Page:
“Living on an island, you’re taught to really take care of what you have on the land,” Yamamoto says. “We need to respect it in order for our communities to thrive.”
She took this early lesson to heart, using it to drive the way she runs her businesses, enlightens her students and sees the world. This philosophy of caring for the environment and community formed the roots of her company, Cropsticks by Cropmade, a chopstick company that aims to leave behind a greener planet for future generations.
“Living on an island, you’re taught to really take care of what you have on the land. We need to respect it in order for our communities to thrive.”
The seeds for Cropsticks were planted on a flight from Los Angeles to Singapore in 2015. With every little bump of turbulence, Yamamoto found herself struggling to keep the chopsticks she was using from rolling off her tray table and onto the airplane floor.
There must be a more efficient design for chopsticks to keep them clean and in place on a table, she thought to herself. With hours left of her flight to mull over possible solutions, she came up with the idea for the product that would eventually become her startup company, Cropsticks.
Cropsticks, which launched in March 2017, focuses on reducing the destruction of the environment. Its chopsticks are made from bamboo, a renewable resource and an eco-friendly alternative to using wood, Yamamoto says. Bamboo is a crop—that’s where Yamamoto pulled inspiration for the name. It grows years faster than trees and requires less space.
“Some people just say, ‘Oh, it’s just a chopstick.’ Well, no, we’re contributing to a mission to do better for the world, do better for the next generation,” Yamamoto says. “We’re trying to cut fewer trees down. We’re trying to innovate a product that hasn’t been innovated in 4,000 years.”
“Some people just say, ‘Oh, it’s just a chopstick.’ Well, no, we’re contributing to a mission to do better for the world, do better for the next generation.”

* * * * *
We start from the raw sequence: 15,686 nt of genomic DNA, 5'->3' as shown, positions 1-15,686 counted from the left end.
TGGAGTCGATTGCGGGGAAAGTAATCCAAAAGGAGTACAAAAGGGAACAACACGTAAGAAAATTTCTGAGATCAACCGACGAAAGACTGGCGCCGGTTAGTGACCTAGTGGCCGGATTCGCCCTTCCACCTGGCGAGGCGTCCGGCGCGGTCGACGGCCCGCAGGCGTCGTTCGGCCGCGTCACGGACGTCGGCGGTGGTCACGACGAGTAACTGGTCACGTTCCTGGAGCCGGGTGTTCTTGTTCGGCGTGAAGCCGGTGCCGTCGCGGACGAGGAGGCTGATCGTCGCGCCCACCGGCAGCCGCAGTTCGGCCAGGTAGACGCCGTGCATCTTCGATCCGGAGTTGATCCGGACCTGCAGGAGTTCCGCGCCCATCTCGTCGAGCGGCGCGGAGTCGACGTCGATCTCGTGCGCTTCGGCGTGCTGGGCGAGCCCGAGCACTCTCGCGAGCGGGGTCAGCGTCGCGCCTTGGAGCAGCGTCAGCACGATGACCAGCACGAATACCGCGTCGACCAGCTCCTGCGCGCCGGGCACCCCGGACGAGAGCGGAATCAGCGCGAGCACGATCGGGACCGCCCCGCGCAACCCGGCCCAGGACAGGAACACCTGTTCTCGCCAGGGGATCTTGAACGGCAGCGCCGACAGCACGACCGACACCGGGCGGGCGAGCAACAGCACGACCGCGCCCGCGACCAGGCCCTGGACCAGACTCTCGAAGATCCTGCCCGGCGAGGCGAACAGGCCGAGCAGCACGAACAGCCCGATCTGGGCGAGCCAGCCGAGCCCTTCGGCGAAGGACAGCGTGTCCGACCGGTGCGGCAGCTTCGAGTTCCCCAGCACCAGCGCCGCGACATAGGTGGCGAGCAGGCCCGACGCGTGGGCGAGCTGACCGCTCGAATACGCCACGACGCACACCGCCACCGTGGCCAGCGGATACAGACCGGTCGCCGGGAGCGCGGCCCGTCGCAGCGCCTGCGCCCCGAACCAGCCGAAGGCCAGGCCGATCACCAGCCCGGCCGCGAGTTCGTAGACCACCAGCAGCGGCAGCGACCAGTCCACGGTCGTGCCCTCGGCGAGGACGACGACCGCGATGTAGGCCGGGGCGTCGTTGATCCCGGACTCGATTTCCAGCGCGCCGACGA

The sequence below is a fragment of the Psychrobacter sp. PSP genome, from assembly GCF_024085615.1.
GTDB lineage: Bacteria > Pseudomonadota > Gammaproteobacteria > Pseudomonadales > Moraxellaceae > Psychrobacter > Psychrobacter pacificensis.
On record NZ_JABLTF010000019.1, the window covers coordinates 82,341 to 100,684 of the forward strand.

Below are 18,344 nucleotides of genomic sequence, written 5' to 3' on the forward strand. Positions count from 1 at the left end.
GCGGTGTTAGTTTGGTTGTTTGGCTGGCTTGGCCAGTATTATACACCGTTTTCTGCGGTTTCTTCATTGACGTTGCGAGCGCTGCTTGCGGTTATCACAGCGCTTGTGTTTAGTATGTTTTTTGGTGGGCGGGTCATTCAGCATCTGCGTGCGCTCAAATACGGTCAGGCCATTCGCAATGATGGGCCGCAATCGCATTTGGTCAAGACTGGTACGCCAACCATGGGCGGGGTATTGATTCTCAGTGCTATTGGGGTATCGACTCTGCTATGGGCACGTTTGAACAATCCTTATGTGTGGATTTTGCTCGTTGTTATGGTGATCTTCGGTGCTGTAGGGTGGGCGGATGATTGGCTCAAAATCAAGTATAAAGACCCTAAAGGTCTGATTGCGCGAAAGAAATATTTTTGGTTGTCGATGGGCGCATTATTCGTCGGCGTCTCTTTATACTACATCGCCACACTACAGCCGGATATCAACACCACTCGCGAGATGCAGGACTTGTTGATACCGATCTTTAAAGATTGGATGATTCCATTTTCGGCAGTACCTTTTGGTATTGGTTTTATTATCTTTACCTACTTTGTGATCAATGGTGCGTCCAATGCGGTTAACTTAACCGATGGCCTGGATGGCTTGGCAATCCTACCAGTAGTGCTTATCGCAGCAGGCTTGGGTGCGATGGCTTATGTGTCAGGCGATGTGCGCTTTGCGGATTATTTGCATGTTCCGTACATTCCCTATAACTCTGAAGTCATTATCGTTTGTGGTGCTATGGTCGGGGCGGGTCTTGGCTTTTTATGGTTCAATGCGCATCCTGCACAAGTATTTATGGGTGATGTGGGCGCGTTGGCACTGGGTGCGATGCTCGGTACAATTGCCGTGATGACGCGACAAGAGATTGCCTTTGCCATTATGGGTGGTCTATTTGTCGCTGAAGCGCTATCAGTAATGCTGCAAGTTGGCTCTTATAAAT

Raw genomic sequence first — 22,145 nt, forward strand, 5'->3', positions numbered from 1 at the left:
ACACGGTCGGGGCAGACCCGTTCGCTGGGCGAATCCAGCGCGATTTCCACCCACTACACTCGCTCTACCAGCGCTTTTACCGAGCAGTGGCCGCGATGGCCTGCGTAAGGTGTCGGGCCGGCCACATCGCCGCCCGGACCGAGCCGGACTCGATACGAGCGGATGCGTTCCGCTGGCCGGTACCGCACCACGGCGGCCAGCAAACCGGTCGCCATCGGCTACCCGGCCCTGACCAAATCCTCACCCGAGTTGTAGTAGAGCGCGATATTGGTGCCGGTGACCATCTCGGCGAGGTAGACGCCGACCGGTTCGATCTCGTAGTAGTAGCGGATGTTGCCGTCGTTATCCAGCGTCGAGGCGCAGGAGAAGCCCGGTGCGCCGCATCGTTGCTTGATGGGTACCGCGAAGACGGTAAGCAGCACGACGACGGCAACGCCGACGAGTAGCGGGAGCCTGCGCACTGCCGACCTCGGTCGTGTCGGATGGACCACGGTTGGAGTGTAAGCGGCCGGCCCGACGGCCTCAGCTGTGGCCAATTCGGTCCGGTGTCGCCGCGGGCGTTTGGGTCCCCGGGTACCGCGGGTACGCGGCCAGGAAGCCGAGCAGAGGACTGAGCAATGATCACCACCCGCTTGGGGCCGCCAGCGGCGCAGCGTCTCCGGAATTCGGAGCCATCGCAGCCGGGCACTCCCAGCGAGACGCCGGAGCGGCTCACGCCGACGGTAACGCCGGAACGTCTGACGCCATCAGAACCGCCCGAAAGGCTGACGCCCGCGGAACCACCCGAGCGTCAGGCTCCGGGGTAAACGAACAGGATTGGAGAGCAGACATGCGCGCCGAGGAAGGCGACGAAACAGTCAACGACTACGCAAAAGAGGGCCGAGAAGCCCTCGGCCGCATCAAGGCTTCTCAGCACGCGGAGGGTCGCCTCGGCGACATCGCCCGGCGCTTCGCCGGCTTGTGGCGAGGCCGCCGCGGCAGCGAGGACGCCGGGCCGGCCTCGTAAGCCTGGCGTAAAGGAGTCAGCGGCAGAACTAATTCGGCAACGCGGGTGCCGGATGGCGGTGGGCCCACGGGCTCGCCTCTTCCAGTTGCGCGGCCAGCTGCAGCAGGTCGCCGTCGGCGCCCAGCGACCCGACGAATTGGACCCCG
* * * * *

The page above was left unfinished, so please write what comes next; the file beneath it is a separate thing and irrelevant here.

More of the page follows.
Cropsticks garnered early attention after Yamamoto was a contestant on the ABC reality television show Shark Tank. Her family huddled around TV sets in both Los Angeles and Hawaii on the night of April 7, 2017, to watch her and her husband, Ron Tansingco, pitch their company to the show’s panel of internationally renowned entrepreneurs worth billions of dollars. The hope was to get one of them to invest in their business.
Although Yamamoto left Shark Tank without a deal, Cropsticks’ sales have grown ever since. Her biggest clients include Disney, Walgreens and Roy’s Restaurant, she says.
She taught her first course—on public speaking, at 22 years old while working toward a master’s degree—and eventually returned as an adjunct professor. She would later go on to serve as a clinical professor and associate director for the Center for Entrepreneurship at Loyola Marymount University.
Leading classes at a young age allowed her to relate to her students and helped her develop a more collaborative approach to teaching, she says. Yamamoto encouraged her students to work together and share their ideas while applying the theories they learned in class.
Yamamoto attributes the foundation of her teaching approach to her professors at Cal State LA.
“They made their students feel seen,” Yamamoto recalls. “They made me feel like I mattered. They made me feel smart, and if I didn’t understand something they would help me find the solution.”
She wanted to be able to do the same for her students.
“Watching her teach, of course, she just takes all those qualities to the front of the classroom,” says Communication Studies faculty member Lena M. Chao, Yamamoto’s professor and later colleague at Cal State LA. “She has command yet she’s not heavy-handed; she’s respectful.”
“They had a great culture in the classroom where people were friends; it wasn’t just a class,” says Barney Santos, a Cal State LA alumnus and the former head of the Center for Entrepreneurship and Innovation in the College of Business and Economics at Cal State LA. He worked with Yamamoto and her students to establish Startup Weekend. “I was really impressed by the culture that she created and how it extended beyond the classroom.”
A common thread throughout Yamamoto’s life is that she looks beyond the boundaries of her circumstances. Whether she’s leading a class, running a business or just going about her day, she is mindful of how her actions will affect her community, the planet and those who will come after her.
Now she lives in Playa del Rey, a beachside community on the western edge of Los Angeles, with her husband, who oversees business development for Cropsticks, and their 2-year-old terrier-dachshund pup, Amos. She spends most of her time in Los Angeles, but she often travels to Hawaii for business and to visit family.
Her short-term dream is for air travelers to have Cropsticks resting on their tray tables. But her ultimate goal? It’s to see the chopstick market switch completely over to bamboo.
Kaitlin Ragland is a student at Cal State LA majoring in television, film and media studies.